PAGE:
E. Koretaka

Cardinal Virtues

Dovid Krafchow

Kabbalistic Tarot

Lisa Larson

Perceptions of Spirituality

Suzan E. Lemont

Therapeutic Tarot Work

Eric K. Lerner

Diloggun and Tarot

N. Levine

Tarot of Prague review

C. Liknaitzky

Journey in Ceramics

Joep van Loon

Tarot Wheel

Karen Mahony

Prague

S.J. Mangan

Fool, Alef & Orion

Robert Mealing

Petrarch’s Triumphs
Jean Noblet Tarot
Hunting the "true" Marseille Tarot
Cary Sheet

Fern Mercier

Playing the Fool

C. de Mellet

Inquiries into Tarot

Sophie Nusslé

Fantastic Menagerie

Robert V. O'Neill

Tarot Symbolism
Tower Iconology

Michael Owen

Xultun Tarot

Dan Pelletier

Magic Manga Tarot
the Blank Spot

Robert M. Place

The Fool's Journey

Debra Rosenthal

Looking at the Jacques Vieville

Mjr Tom Schick

Tarot Lovers Calendar

Inna Semetsky

Counseling Reading for Spouses
Learning the language of images
Re-Symbolization of Self
Tarot (dis)contents

Diana Sobolewska

'Bateleur's tale'

Russell Sturgess

Jesus's New Testament

N. Swift

Sufism & Tarot

Arthur E. Waite

Symbols of Tarot

Meditations on the Tarot:
A Journey Into Christian Hermeticism

book by Anonymous

written in French by a Russian ex-patriot living in London, 1967

Review by Jean-Michel David

(originally written in 2002 in light of the new release of the book)

As the Robert Powell 1985 translation of this book has just been published for the third time, I thought it timely to write this brief review which cannot, in my opinion, do the book justice. As Powell writes in his own review, the book ‘is truly a magnum opus‘.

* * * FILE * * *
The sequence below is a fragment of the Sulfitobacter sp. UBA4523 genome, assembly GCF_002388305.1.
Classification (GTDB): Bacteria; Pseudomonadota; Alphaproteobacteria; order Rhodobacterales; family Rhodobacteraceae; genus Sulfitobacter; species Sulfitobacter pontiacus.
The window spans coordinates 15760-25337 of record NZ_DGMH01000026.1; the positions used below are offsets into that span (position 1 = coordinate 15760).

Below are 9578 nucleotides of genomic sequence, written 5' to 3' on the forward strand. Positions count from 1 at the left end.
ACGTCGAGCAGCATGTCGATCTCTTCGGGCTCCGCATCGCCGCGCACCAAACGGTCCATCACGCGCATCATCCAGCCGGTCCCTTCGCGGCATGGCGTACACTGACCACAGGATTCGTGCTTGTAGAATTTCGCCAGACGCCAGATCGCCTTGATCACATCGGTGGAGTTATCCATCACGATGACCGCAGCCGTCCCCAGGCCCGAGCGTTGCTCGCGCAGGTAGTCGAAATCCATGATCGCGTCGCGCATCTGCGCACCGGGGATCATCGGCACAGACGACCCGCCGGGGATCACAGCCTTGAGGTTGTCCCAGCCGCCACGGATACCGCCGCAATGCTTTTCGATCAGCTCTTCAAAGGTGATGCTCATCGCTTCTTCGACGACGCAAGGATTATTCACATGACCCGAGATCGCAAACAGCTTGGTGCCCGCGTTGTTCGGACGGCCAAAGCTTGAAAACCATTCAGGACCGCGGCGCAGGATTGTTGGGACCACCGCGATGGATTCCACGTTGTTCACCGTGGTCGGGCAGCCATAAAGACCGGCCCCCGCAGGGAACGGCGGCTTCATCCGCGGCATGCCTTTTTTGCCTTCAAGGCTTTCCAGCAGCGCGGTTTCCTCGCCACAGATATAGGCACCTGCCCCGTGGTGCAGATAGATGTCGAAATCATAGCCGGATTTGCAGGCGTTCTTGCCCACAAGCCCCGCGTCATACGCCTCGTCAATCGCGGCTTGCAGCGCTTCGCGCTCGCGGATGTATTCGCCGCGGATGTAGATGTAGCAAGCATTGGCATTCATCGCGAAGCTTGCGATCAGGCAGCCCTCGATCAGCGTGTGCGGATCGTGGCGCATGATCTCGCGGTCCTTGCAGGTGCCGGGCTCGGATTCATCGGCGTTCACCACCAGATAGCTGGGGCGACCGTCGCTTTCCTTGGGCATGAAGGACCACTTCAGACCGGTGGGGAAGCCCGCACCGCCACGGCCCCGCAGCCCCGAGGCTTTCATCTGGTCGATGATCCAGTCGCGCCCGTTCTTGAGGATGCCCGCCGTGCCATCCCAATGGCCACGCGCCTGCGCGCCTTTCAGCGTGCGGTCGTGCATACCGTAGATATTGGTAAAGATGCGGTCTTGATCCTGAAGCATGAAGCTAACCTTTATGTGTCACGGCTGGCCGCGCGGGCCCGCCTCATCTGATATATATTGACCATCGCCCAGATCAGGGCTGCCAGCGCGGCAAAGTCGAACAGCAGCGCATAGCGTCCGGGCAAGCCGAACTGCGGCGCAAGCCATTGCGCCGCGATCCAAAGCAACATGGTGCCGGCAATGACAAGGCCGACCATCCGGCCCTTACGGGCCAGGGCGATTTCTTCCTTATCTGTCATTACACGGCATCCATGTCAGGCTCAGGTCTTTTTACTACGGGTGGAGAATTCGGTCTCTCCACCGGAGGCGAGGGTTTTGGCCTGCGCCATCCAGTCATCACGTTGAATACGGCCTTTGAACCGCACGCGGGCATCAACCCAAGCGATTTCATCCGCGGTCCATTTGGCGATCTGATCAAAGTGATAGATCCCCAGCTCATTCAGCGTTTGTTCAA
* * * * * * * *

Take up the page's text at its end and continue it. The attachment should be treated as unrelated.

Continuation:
I have the 1993 edition published by Element Books, which has no introduction, nor afterword nor index – unlike, from what I have been told, the newly released (Penguin-Putnam) Tarcher 2002 publication. Still, the manuscript I have has 658 pages of solid, clear and wide-ranging text.

The book is divided into twenty-two letters from the Unknown Author (UA) to his readers (‘UA’ is an appellation becoming increasingly common when referring to its author, and reminiscent of the Martinist ‘Unknown Philosopher’). Such ‘letter’ style is not unusual, and is found in some classic Russian and mediaeval Christian texts – for example The Cloud of Unknowing (Penguin Classics).

The UA clearly comes from a Christian perspective, but not one which would be expected from the exoteric church – though I have been informed that the current Pope has a copy of the German translation of the work!